Preliminary evidence that hydroxyurea is associated with attenuated peripheral sensitization in adults with sickle cell disease

Research output: Contribution to journalArticle

Abstract

Introduction:Hydroxyurea (HU) is a drug that targets the underlying pathophysiology of sickle cell disease (SCD); however, it continues to be an underutilized treatment for adults. Previous research suggests that HU treatment can result in fewer hospital contacts for acute vaso-occlusive pain crises (VOC). Hydroxyurea's impact on non-VOC pain, however, is not well established.Objectives:This study examined whether HU moderated patterns of static and dynamic pain processing and clinical pain in SCD individuals.Methods:Fifty-eight patients with SCD (N taking HU = 17) underwent quantitative sensory testing (QST) and completed twice daily symptom diaries for 12 weeks. Quantitative sensory testing established thermal threshold and tolerance, mechanical thresholds, and thermal and mechanical temporal summation of pain.Results:Groups did not differ in age, sex, or opioid use. After controlling for morphine use, QST results showed that participants taking HU had higher heat and mechanical pain thresholds (static QST measures) but not thermal and mechanical temporal summation (dynamic QST measures). Participants taking HU also reported lower VOC pain compared with SCD participants not taking HU; however, HU did not moderate non-VOC clinical pain ratings.Conclusion:Findings cautiously suggest that HU acts on pain hypersensitivity and VOC pain, rather than inhibiting pain facilitation and non-VOC pain. These differences may reflect HU's influence on peripheral rather than central sensitization. Future research is warranted to replicate these findings in a larger sample and determine whether early HU administration can prevent peripheral sensitization in SCD individuals.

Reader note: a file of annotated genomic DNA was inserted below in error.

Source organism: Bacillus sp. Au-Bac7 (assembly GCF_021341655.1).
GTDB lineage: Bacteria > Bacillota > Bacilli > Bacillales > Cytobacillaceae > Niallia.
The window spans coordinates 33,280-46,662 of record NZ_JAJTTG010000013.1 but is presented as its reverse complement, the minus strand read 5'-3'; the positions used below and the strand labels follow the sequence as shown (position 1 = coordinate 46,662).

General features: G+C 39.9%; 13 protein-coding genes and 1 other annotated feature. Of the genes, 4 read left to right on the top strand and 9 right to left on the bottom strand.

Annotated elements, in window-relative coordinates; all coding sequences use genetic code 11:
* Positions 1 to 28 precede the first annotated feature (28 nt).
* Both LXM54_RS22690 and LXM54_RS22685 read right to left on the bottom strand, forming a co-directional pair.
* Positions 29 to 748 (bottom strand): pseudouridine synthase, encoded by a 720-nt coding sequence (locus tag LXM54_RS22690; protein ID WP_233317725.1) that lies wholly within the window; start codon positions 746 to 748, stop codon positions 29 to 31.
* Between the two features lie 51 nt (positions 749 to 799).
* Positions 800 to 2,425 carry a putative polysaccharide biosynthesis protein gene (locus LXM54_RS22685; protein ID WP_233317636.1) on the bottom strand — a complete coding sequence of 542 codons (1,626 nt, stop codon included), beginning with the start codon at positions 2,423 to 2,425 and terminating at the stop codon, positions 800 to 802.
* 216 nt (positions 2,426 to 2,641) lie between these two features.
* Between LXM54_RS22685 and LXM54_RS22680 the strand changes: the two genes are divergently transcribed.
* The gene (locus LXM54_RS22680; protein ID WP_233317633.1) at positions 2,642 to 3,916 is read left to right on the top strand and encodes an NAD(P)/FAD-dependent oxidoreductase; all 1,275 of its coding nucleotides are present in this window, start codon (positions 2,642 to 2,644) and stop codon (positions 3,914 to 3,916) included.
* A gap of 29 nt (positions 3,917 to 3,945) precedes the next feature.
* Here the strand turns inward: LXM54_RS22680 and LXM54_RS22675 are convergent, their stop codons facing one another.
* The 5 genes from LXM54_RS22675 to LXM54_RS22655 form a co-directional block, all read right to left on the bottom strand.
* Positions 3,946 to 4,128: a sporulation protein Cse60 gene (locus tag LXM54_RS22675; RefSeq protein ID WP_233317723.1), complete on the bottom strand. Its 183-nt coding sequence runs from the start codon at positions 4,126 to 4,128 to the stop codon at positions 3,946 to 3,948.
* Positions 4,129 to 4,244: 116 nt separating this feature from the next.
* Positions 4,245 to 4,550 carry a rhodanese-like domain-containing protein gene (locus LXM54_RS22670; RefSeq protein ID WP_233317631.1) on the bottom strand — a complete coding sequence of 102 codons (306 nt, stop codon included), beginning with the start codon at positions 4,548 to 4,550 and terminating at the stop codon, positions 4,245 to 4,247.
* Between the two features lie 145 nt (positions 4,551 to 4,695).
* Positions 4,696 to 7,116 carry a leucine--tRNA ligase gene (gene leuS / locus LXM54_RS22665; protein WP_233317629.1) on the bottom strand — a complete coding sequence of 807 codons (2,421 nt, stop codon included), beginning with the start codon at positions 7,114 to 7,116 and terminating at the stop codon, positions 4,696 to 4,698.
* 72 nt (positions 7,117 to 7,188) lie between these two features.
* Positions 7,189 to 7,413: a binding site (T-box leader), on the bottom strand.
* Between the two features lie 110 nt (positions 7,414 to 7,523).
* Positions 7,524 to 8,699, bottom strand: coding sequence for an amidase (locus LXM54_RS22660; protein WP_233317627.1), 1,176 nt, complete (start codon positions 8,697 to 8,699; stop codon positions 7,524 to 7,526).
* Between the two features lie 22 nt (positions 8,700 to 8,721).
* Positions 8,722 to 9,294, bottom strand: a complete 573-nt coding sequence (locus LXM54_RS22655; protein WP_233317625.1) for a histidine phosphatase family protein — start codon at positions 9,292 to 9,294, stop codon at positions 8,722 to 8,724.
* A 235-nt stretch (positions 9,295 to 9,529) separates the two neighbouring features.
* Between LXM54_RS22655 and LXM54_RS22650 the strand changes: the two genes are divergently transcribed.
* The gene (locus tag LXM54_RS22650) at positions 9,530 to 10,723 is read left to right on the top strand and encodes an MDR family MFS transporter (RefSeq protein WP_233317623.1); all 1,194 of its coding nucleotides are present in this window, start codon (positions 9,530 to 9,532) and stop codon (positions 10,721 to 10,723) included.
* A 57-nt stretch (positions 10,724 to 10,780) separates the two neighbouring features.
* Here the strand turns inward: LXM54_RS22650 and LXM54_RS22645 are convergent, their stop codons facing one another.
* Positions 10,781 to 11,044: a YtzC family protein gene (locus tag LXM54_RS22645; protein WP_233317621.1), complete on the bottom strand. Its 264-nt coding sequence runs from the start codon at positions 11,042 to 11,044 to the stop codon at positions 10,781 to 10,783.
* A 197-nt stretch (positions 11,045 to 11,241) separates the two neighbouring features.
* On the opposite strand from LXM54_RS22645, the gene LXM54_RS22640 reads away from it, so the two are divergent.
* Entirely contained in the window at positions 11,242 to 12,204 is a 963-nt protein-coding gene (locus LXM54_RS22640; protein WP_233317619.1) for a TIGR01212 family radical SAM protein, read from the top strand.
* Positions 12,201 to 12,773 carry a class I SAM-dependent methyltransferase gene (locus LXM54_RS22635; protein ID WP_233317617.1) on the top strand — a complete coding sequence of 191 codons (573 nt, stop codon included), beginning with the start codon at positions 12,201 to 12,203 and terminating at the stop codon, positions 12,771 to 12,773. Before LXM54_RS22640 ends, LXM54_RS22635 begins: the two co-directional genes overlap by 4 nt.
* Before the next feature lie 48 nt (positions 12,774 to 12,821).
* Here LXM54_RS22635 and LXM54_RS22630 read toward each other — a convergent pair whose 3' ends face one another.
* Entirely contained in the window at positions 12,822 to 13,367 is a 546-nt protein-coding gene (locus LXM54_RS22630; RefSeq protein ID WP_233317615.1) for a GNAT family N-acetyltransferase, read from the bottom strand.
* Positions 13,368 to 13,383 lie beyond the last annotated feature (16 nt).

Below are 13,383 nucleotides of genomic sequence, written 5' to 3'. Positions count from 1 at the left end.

Original languageEnglish (US)
Article numbere724
JournalPain Reports
Volume4
Issue number2
DOIs
StatePublished - Mar 1 2019

Keywords

  • Chronic pain
  • Hydroxyurea
  • Quantitative sensory testing
  • Sickle cell disease
  • VOC pain

ASJC Scopus subject areas

  • Anesthesiology and Pain Medicine

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